Abstract Body

Weight gain has been associated with integrase strand transfer inhibitor (INSTI) based regimens in adults, but this has not been studied in children and youth with perinatally acquired HIV. We investigated the change in body mass index (BMI) among young persons living with HIV (YPLWH) initiating INSTI-based regimens for the first time within an observational cohort in Washington DC (DC Cohort).

YPLWH (0-24 years of age) who initiated INSTI-based regimens between Jan 2011 and Mar 2018, and had ≥2 BMIs recorded at least 6 months apart within 2 years pre- and post-INSTI initiation were eligible. We compared the trajectory of BMI (or BMI-for-age z-score for those ≤19 years of age) pre- and post-INSTI initiation using piecewise linear mixed effects models, and adjusted for potential confounders.

We enrolled 51 YPLWH (median age 18 years (IQR 15-21), 47% male, 94% black, 72% perinatally infected, 59% initiated dolutegravir, 57% had a history of AIDS). Pre-INSTI, 59% were on a protease inhibitor based regimen and 4% were ART-naive. At INSTI initiation, median BMI was 21.4 m/kg2 (IQR: 19.6-24.3), CD4 count was 574 cells/mL (IQR: 348-834), 43% had HIV viral load < 200 copies/mL. Fifty one YPLWH had 720 BMI measurements (median BMI measurements per YLPWH 13 (IQR: 11-17)) with a mean BMI change of +0.37 (p=0.04) and +0.98 kg/m2/year (p<0.0001), in the two years pre- and post-INSTI initiation respectively. There was a greater rate of BMI change post- vs. pre-INSTI of +0.6 kg/m2/year (p=0.05, Fig. 1a). Sub-cohort of YPLWH (≤19 years of age (n=27)) had 312 BMI-for-age z-score measurements (median z-score measurements per YLPWH 12 (IQR: 10-15)) with a mean z-score change of -0.04 (p=0.51) and +0.21 units/year (p=0.01), pre- and post-INSTI initiation respectively. YPLHIV ≤19 years had a significantly greater rate of BMI-for-age z-score change of +0.25 units/year (p=0.03, Fig. 1b) when comparing trajectories post- vs. pre-INSTI after adjusting for age at INSTI initiation, sex, race, mode of HIV acquisition and most recent CD4 count and VL (β=0.22, p=0.05).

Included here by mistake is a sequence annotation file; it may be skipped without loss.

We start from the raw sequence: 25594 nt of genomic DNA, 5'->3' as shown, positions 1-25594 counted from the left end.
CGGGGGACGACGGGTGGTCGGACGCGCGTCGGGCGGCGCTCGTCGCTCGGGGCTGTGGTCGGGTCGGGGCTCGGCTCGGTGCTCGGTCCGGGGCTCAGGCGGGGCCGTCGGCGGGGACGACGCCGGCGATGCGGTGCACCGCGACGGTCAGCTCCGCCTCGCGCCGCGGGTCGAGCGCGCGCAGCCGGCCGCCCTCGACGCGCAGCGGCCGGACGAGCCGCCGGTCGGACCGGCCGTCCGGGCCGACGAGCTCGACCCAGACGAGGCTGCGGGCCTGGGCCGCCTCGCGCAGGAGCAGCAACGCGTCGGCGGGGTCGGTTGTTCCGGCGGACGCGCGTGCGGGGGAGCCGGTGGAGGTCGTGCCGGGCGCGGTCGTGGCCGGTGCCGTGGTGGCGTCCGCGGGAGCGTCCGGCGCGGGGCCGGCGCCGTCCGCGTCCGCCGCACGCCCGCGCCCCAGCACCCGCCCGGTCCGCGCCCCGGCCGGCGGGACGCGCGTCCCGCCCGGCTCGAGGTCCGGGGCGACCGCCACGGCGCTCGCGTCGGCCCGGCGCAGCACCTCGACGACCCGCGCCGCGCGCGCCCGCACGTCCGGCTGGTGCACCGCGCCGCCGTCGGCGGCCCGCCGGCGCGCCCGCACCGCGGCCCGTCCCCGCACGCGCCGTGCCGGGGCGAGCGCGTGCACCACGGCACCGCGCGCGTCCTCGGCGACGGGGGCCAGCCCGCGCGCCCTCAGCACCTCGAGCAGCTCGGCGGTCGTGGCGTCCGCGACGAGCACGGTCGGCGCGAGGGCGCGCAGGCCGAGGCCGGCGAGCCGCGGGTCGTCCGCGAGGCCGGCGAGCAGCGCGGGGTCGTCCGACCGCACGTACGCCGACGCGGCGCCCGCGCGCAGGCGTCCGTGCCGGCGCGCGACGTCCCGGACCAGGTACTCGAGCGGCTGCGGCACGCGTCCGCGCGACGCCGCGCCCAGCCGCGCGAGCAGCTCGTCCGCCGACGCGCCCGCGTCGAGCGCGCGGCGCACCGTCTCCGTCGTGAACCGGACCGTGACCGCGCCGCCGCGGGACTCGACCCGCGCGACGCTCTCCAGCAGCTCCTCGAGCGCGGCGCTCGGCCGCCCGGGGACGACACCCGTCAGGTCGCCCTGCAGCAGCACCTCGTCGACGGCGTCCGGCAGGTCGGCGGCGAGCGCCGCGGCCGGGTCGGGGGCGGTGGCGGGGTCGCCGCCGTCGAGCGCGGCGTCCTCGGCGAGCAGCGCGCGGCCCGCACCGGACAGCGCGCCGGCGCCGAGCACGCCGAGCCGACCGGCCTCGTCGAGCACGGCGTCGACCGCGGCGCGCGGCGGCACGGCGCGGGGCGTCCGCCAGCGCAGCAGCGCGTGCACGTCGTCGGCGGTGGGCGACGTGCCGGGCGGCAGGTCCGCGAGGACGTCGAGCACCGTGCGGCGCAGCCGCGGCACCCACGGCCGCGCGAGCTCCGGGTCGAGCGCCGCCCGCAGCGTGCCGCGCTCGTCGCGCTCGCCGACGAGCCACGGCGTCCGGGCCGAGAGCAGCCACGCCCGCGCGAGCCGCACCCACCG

Similar to adults, we report a greater rate of BMI and BMI-for-age z-score change following switch to INSTI in predominantly perinatally infected YPLWH. Although the final BMI remained in the normal range, our findings support the need for continued monitoring of BMI trends and potential cardiometabolic implications in YPLWH receiving INSTIs to assess if this represents more than a return to health phenomenon.